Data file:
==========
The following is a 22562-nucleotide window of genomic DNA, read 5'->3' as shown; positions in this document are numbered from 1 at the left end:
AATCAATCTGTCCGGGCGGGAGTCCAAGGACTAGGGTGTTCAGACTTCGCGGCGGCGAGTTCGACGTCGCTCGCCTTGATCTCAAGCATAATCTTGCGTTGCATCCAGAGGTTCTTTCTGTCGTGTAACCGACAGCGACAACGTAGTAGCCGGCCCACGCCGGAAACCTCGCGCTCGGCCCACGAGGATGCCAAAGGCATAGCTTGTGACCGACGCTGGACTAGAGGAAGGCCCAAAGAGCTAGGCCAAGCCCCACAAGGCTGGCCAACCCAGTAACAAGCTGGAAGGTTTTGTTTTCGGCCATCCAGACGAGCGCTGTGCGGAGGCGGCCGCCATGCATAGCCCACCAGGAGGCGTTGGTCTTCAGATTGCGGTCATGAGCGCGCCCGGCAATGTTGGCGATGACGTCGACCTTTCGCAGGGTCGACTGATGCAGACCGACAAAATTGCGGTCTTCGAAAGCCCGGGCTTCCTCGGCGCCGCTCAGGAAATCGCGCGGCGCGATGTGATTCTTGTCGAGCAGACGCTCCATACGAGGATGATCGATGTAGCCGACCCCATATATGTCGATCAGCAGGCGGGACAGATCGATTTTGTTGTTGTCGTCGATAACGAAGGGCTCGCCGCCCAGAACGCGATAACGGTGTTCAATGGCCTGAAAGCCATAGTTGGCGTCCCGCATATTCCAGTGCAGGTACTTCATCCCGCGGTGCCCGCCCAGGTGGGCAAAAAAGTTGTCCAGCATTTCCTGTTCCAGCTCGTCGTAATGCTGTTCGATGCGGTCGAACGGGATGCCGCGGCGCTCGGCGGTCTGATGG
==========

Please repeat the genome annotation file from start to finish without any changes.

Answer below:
The following is a 22562-nucleotide window of genomic DNA, read 5'->3' as shown; positions in this document are numbered from 1 at the left end:
AATCAATCTGTCCGGGCGGGAGTCCAAGGACTAGGGTGTTCAGACTTCGCGGCGGCGAGTTCGACGTCGCTCGCCTTGATCTCAAGCATAATCTTGCGTTGCATCCAGAGGTTCTTTCTGTCGTGTAACCGACAGCGACAACGTAGTAGCCGGCCCACGCCGGAAACCTCGCGCTCGGCCCACGAGGATGCCAAAGGCATAGCTTGTGACCGACGCTGGACTAGAGGAAGGCCCAAAGAGCTAGGCCAAGCCCCACAAGGCTGGCCAACCCAGTAACAAGCTGGAAGGTTTTGTTTTCGGCCATCCAGACGAGCGCTGTGCGGAGGCGGCCGCCATGCATAGCCCACCAGGAGGCGTTGGTCTTCAGATTGCGGTCATGAGCGCGCCCGGCAATGTTGGCGATGACGTCGACCTTTCGCAGGGTCGACTGATGCAGACCGACAAAATTGCGGTCTTCGAAAGCCCGGGCTTCCTCGGCGCCGCTCAGGAAATCGCGCGGCGCGATGTGATTCTTGTCGAGCAGACGCTCCATACGAGGATGATCGATGTAGCCGACCCCATATATGTCGATCAGCAGGCGGGACAGATCGATTTTGTTGTTGTCGTCGATAACGAAGGGCTCGCCGCCCAGAACGCGATAACGGTGTTCAATGGCCTGAAAGCCATAGTTGGCGTCCCGCATATTCCAGTGCAGGTACTTCATCCCGCGGTGCCCGCCCAGGTGGGCAAAAAAGTTGTCCAGCATTTCCTGTTCCAGCTCGTCGTAATGCTGTTCGATGCGGTCGAACGGGATGCCGCGGCGCTCGGCGGTCTGATGG